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By Julie Showers

After many attempts to gain long-lasting sobriety, Rob Moody, 57, needed something different–an unorthodox approach to addiction recovery. A friend recommended he try Blanchet Farm in rural Oregon, a free program occupying 62 acres outside Portland. For a city dweller, farm life would be new to Moody.

Blanchet Farm Ross walking in front of red bard by Kaveer Rai 2023

Blanchet Farm in rural Oregon. Photo by Kaveer Rai.

“I knew I needed to do something different,” Moody says. “For someone broken like me, four months in a treatment program wasn’t enough time. Inpatient treatment never worked for me with the writing curriculum.”

The initial months at Blanchet Farm were particularly grueling as he endured the withdrawal process from Methadone. Methadone users can experience post-acute withdrawal symptoms like depression, anxiety, difficulty sleeping, and poor concentration for up to two years. He found he was distracted from the symptoms. The farm’s hands-on approach to recovery engages participants in tasks like caring for chickens and pigs to help them regain a sense of purpose.

“I never thought I’d enjoy living out in the country. It started with the animals,” Moody says. “Walking the goats. I’d lie down for an hour in the trees watching the goats eat.”

In addition, Moody was able to find solace in making art. He transformed a room in a barn into an art studio where he created remarkable pieces.

Rob Moody works on a drawing in his studio.

Rob Moody works on a drawing in his studio.

“After work, I would spend the rest of the day painting. I wasn’t sleeping because I was titrating off Methadone so I was putting out two to four pieces a night. It was just coming out of me,” he recalls. “If you look at all of the paintings I made then you’ll see a light illuminating from the center. Maybe it’s the spiritual waking people talk about it.”

For Moody and others, a traumatic childhood spent in and out of foster care led him to self-medicate with substances. He’d tried many times to quit using drugs including during stints in prison.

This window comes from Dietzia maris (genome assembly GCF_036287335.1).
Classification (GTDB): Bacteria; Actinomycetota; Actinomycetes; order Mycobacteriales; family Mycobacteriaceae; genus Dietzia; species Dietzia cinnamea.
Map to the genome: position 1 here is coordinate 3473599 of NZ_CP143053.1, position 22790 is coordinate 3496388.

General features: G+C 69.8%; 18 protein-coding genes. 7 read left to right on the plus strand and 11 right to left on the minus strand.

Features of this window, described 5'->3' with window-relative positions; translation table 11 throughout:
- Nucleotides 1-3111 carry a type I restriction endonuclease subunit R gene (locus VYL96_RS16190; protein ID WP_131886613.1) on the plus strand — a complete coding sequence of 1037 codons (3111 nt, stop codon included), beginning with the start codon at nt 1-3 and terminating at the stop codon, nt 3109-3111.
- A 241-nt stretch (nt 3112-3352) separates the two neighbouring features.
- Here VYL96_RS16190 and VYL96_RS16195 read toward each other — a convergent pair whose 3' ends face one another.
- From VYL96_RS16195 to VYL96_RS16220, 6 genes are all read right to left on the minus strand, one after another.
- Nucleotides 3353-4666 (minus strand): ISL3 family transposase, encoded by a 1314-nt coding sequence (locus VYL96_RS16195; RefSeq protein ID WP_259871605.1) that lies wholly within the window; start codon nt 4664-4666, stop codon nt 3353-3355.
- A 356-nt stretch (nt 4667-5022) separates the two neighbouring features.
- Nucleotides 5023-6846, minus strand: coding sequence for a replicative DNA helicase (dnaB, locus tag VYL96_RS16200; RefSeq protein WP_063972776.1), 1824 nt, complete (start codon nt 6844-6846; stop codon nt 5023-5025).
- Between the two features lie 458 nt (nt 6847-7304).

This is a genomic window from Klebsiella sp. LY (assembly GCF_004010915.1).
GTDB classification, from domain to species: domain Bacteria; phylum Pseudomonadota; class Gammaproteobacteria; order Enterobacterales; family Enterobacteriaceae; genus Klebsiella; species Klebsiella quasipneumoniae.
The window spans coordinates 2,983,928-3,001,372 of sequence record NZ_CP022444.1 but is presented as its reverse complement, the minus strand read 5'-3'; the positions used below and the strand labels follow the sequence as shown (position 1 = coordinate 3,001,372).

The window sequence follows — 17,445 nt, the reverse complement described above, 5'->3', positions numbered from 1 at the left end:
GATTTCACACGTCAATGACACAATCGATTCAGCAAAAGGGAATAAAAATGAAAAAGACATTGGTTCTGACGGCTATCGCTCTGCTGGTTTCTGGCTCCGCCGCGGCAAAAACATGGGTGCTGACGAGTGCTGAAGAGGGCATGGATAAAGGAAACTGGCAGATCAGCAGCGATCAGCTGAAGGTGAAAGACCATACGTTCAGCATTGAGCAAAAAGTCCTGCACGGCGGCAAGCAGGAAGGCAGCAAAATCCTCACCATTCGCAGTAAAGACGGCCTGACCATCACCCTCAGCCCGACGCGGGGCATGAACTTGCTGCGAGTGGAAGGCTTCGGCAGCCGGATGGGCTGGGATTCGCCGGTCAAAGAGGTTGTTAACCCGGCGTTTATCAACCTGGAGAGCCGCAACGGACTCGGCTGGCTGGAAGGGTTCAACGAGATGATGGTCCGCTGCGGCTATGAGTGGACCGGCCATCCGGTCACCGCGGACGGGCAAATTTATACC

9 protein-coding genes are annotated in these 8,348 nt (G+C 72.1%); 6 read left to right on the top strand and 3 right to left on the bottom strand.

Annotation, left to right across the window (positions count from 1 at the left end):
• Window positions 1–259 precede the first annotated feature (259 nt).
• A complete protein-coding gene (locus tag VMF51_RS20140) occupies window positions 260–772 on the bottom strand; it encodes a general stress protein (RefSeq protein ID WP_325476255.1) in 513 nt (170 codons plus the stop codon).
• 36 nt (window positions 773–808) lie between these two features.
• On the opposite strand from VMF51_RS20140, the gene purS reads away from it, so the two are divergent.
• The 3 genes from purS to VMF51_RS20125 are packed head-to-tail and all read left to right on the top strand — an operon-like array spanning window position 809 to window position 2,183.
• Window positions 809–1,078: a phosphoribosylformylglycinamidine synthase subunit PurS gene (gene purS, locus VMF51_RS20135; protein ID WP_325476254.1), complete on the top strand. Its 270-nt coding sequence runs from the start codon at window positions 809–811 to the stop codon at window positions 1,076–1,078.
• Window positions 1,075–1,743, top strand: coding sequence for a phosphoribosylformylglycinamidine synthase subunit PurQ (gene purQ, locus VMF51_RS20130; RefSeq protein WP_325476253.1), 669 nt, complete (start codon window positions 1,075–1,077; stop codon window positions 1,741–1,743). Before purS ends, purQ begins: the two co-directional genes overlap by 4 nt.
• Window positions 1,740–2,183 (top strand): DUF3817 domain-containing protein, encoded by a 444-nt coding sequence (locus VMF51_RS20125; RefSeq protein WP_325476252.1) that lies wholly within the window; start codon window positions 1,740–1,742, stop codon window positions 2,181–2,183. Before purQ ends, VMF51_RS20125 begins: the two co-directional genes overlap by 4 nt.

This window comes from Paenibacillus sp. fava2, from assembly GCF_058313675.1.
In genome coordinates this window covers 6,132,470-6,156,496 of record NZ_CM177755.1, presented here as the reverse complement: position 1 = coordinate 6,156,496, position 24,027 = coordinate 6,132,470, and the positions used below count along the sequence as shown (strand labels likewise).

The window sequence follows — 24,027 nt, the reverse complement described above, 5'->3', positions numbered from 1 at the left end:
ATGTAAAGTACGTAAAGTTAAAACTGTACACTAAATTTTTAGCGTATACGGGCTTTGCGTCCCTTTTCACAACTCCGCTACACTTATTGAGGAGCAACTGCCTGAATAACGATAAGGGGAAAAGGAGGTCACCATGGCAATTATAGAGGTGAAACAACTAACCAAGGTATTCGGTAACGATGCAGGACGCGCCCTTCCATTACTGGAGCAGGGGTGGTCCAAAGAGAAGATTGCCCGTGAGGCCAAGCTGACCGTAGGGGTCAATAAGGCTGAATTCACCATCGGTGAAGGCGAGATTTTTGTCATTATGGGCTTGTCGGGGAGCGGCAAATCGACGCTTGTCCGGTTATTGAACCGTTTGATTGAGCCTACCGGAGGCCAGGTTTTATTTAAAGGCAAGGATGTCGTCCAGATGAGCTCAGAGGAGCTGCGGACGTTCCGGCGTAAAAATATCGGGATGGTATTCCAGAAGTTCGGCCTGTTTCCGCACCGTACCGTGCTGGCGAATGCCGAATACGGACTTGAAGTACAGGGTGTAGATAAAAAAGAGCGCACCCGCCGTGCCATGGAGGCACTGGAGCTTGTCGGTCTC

“Drugs work really well as an anti-depressant and for anti-anxiety, until they don’t,” he says.

Reflecting on his time at the farm, Moody expresses profound gratitude for the opportunity to rediscover forgotten aspects of his identity. He unveiled his concealed generosity, kindness, and empathy, traits he had never fully recognized before.

Blanchet Farm water chickens Miggs By Kaveer Rai 2023

A resident of Blanchet Farm waters the chickens. Photo by Kaveer Rai.

“I think it was the connection. Everybody there was in the same boat. There was no judgment. Several guys asked me, ‘How do you do it? How are you happy day and after?’ Moody recalls. “One word it’s gratitude. Look around. Look at what you have here.”

Moody believes that it is his moral duty to improve his own life while positively impacting the lives of others. Driven by his transformation at the farm, he is pursuing a degree in psychology with a minor in art. He aspires to incorporate art therapy into his future career as a Certified Alcohol and Drug Counselor (CADC).

Moody’s dedication to helping others and giving back is a testament to the profound impact of programs like Blanchet Farm.

“The farm allowed me to pick up the pieces. It allowed me to discover pieces of myself that I didn’t know existed. Time to process,” he says. “Give yourself a chance.”

Blanchet Farm’s supportive environment and nurturing community have not only aided Moody in rebuilding his life but have also provided him with the means to become a catalyst for positive change in the lives of others.

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